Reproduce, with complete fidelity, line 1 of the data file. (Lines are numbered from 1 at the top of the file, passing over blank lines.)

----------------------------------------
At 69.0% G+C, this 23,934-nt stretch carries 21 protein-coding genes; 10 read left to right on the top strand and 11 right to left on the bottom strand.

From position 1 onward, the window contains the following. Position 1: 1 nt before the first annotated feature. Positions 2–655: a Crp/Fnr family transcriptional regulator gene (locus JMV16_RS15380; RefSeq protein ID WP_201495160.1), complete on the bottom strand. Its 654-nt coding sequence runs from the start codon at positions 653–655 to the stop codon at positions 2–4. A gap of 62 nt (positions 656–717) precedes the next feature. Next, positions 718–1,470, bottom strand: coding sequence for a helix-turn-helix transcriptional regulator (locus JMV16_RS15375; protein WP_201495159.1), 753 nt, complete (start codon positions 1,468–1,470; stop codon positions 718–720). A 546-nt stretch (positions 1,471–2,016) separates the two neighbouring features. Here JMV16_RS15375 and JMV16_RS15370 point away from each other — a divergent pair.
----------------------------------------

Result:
At 69.0% G+C, this 23,934-nt stretch carries 21 protein-coding genes; 10 read left to right on the top strand and 11 right to left on the bottom strand.